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  1. Jim Greer
    June 7, 2018 @ 8:48 am

    Josh, could not agree more. A couple thoughts on inspiring willingness to learn. First, we have to balance learner-centric with organizational-centric. Too often we focus all our leader development on what we, the organization, want our subordinates to learn and not enough effort on what our subordinates believe they need to learn. So, we have to engage our subordinates early and often in the training and education design process. Ask them what they believe they need to know and then figure out how to incorporate both organizational and individual requirements into the leader development program. Then, enlist subordinates in the actual development of the training and leader development. Those that help create training are far more motivated to partake in it and start thinking about ways they can make future leader development even better.

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    • jbowen100
      June 7, 2018 @ 10:59 am

      Sir, thanks for the support and for your thoughts! I completely agree. This really leads me to think about goal-setting at the collective and individual level. We don’t do that well: setting them and maintaining a strategy to accomplish them. Goals don’t have to be just performance either. Leaders could and should lead their organizations and individuals with learning goals.

      Thanks again!

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  2. Josh LaMotte
    June 7, 2018 @ 11:33 am

    Make “Share Lesson Learned” part of your command philosophy… encourage part of Teamwork is learning from one another. Reward and encourage those that share.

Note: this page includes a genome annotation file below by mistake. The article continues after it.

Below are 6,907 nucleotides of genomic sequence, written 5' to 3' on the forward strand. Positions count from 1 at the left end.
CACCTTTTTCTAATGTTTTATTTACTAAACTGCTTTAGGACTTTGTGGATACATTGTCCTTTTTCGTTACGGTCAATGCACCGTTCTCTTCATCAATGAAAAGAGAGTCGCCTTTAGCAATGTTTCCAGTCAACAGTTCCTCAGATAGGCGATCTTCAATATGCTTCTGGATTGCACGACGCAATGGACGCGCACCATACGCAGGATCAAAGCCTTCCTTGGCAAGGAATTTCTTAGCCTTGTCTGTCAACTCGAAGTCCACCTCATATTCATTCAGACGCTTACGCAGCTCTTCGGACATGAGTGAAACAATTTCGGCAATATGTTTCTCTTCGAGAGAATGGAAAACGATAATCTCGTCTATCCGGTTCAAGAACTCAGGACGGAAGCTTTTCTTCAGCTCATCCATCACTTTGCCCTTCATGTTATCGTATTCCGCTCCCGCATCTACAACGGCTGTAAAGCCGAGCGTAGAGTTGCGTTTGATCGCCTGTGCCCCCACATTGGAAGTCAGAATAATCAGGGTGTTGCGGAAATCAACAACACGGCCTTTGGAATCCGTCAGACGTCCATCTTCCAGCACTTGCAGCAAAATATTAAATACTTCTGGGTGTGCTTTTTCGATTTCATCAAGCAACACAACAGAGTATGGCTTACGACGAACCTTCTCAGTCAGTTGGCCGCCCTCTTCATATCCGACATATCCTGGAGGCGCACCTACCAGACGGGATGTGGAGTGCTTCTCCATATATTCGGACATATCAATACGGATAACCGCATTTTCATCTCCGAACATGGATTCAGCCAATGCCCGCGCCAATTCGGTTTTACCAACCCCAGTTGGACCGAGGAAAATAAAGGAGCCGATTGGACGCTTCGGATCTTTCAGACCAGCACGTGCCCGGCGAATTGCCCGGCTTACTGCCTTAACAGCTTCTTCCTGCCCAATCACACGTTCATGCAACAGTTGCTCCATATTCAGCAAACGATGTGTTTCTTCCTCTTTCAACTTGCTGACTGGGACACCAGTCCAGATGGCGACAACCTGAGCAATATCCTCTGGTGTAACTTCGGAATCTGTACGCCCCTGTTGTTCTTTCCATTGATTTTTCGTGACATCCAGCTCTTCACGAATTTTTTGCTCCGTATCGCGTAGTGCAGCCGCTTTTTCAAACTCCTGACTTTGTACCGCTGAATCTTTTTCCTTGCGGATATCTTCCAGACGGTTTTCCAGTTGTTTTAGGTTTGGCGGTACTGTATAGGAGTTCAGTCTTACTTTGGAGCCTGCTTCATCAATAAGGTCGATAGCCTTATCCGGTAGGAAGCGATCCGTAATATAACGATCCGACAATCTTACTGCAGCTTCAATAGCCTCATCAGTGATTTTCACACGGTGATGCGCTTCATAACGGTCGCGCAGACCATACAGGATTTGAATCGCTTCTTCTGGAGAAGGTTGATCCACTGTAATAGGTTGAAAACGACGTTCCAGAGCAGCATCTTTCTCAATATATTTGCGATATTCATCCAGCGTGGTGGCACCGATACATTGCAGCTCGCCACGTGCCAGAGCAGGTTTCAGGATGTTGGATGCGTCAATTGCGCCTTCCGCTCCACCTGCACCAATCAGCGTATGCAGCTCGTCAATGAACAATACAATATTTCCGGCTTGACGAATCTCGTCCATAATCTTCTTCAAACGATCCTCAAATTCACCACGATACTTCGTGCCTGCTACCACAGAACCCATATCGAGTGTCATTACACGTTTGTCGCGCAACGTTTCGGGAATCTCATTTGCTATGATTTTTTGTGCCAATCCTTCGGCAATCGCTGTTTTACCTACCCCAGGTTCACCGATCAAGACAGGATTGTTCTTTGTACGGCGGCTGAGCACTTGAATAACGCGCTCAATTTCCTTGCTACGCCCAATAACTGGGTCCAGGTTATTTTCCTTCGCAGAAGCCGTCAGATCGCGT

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  3. Reflection Series, Part V: Organizational Reflection – 3×5 Leadership
    November 2, 2018 @ 1:06 pm

    […] it. You can learn more about growth mindset and some ways to help inspire it across your team HERE. Though this is not a deliberate reflection activity, growing your organization’s capacity and […]

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  4. Jonathan Alvendia
    August 26, 2021 @ 5:55 pm

    Sir, I was given a link to this article to read in preparation for a squadron LPD. I was delighted to see that one of the articles was from “3X5 Leadership.” This is also my second week of being a PL, and I found everything in this article very applicable. I’m slowly realizing that even after all of the years of preparation for this profession, I still have a lot to learn. One of the things I am learning now is how to talk to soldiers when they have problems, whatever it may be, and I think the part from this article that really hits home for me is that “words mean things.” Often there are only a few words out of any given conversation people will remember, and as leaders it is important that those few words end up having a positive impact on the people we are talking to. Hope all is well sir, thanks for teaching me things even outside of West Point.

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